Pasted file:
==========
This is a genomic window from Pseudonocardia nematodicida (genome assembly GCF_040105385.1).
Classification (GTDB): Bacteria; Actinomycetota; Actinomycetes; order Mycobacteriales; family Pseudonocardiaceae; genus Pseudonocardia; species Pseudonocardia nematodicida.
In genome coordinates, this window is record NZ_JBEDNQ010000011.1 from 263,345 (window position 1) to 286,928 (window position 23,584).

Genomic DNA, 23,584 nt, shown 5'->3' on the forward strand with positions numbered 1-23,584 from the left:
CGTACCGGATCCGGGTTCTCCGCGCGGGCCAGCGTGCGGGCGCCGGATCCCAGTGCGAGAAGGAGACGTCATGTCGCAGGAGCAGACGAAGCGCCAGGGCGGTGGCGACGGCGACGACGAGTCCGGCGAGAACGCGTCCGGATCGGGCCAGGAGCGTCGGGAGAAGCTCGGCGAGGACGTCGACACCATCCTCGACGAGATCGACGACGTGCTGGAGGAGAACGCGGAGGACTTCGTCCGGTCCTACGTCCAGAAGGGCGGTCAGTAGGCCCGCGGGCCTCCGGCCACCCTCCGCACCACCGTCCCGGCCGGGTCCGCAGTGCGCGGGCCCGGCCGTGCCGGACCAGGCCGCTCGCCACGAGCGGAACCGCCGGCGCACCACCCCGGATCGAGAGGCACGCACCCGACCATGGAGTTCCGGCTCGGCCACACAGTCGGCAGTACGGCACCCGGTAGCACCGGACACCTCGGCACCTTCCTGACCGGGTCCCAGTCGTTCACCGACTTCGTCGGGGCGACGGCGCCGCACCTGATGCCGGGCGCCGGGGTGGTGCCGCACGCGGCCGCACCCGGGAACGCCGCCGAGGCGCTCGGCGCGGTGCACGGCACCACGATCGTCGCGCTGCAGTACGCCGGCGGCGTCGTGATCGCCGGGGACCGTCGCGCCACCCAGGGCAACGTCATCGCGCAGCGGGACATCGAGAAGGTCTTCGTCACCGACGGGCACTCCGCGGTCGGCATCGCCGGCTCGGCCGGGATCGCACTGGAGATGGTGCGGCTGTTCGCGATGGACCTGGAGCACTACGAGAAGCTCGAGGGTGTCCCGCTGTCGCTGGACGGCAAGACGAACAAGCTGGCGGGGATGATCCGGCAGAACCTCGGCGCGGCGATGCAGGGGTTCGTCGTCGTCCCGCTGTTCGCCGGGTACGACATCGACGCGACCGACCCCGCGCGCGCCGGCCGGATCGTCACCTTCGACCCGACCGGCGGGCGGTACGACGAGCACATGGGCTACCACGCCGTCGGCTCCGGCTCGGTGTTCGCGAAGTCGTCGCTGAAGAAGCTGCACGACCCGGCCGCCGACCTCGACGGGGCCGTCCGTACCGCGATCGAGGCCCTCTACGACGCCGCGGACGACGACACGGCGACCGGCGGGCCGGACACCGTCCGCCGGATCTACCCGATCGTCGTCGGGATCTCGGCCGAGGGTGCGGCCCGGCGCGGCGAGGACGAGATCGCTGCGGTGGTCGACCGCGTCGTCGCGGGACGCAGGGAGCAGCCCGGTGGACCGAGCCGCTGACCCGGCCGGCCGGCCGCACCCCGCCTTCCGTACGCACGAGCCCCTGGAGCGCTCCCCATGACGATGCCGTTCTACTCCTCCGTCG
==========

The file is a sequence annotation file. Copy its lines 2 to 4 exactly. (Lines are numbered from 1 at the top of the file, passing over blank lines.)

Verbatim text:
Classification (GTDB): Bacteria; Actinomycetota; Actinomycetes; order Mycobacteriales; family Pseudonocardiaceae; genus Pseudonocardia; species Pseudonocardia nematodicida.
In genome coordinates, this window is record NZ_JBEDNQ010000011.1 from 263,345 (window position 1) to 286,928 (window position 23,584).

Genomic DNA, 23,584 nt, shown 5'->3' on the forward strand with positions numbered 1-23,584 from the left: